In the current economic environment it may be hard to think about spending money on your trees. However, your trees actually have a value and they pay you every year! To find out the value of the trees in your landscape, click on the red dollar sign above. You will be taken to the National Tree Benefit Calculator's website, where you'll be able to get a report on the benefits of your trees. All you need is your zip code, your tree species, and the approximate diameter of our tree's trunk, measured at breast-height (DBH - diameter at breast height). With just these few pieces of information, the National Tree Benefit Calculator can tell you the overall benefits of your tree, as well as a breakdown into categories such as property value and energy savings! It will even tell you how much your tree will be worth as it grows larger.
For example, a 25" DBH pin oak tree gives you an overall benefit of $358 every year! Wow! Money really does grow on trees.
Why are trees beneficial? While most trees are planted to provide beauty or shade, there are also social, communal, environmental, and economic benefits.
SOCIAL BENEFITS: We like trees around us because they make life more pleasant. We feel serene, peaceful, restful, and tranquil in a grove of trees. Hospital patients have been shown to recover from surgery more quickly when their hospital room offered a view of trees.
COMMUNAL BENEFITS: Even though trees may be private property, their size often makes them a part of the community as well. With proper selection and maintenance, trees can enhance and function on one property without infringing on the rights and privileges of neighbors.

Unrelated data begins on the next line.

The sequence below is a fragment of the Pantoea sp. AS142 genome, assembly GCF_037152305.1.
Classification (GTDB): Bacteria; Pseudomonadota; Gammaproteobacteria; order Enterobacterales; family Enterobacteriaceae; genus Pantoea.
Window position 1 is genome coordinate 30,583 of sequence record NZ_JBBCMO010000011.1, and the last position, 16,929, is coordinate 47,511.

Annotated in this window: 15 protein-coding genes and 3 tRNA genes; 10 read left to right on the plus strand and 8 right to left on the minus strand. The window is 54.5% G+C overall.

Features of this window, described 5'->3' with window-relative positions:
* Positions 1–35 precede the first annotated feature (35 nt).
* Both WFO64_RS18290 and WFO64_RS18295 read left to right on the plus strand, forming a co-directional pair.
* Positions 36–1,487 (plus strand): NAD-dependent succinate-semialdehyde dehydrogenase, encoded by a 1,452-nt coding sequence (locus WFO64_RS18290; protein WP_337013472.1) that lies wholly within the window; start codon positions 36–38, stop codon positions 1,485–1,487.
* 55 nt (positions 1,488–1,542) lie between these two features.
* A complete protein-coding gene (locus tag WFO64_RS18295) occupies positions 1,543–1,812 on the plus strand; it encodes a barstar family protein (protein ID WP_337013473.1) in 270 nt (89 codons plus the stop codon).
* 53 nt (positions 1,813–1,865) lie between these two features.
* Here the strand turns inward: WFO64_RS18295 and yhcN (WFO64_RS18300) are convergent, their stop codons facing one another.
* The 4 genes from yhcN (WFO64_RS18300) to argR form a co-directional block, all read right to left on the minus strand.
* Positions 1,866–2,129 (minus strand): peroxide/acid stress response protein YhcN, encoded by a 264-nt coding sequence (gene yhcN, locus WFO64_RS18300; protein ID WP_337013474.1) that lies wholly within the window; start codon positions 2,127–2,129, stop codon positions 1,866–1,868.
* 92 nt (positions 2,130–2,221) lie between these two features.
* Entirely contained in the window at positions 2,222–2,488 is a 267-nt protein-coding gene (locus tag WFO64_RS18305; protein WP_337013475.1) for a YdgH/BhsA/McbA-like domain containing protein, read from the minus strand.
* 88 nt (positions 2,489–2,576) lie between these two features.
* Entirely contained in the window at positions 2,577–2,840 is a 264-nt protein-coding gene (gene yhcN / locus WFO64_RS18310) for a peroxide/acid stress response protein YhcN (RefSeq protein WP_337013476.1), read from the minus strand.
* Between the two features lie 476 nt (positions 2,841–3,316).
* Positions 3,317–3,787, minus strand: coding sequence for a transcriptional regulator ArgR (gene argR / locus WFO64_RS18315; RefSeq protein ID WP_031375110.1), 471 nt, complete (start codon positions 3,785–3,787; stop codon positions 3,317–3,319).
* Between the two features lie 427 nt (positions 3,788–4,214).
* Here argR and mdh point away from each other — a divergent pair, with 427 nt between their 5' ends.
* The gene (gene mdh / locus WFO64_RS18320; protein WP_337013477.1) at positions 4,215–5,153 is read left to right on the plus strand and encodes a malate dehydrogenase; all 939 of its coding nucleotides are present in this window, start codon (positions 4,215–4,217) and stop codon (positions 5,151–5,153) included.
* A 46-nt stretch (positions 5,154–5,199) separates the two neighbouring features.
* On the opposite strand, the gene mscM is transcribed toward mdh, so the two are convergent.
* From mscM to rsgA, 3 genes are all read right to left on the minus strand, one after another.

ENVIRONMENTAL BENEFITS: Trees alter the environment in which we live by moderating climate, improving air quality, conserving water, and harboring wildlife. Climate control is obtained by moderating the effects of sun, wind, and rain. We are cooler when we stand in the shade of trees and are not exposed to direct sunlight. In winter, we value the sun's radiant energy. Trees also intercept water, store some of it, and reduce storm runoff and the possibility of flooding.
Air quality can be improved through the use of trees, shrubs, and turf. Leaves filter the air we breathe by removing dust and other particulates. Rain then washes the pollutants to the ground. Leaves absorb carbon dioxide from the air, and also absorb other air pollutants such as ozone, carbon monoxide, and sulfur dioxide. They also give off oxygen.
ECONOMIC BENEFITS: Air-conditioning costs are lower in a tree-shaded home and heating costs are reduced when a home has a windbreak. Trees increase in value as they mature. Trees are a wise investment of funds because landscaped homes are more valuable than nonlandscaped homes.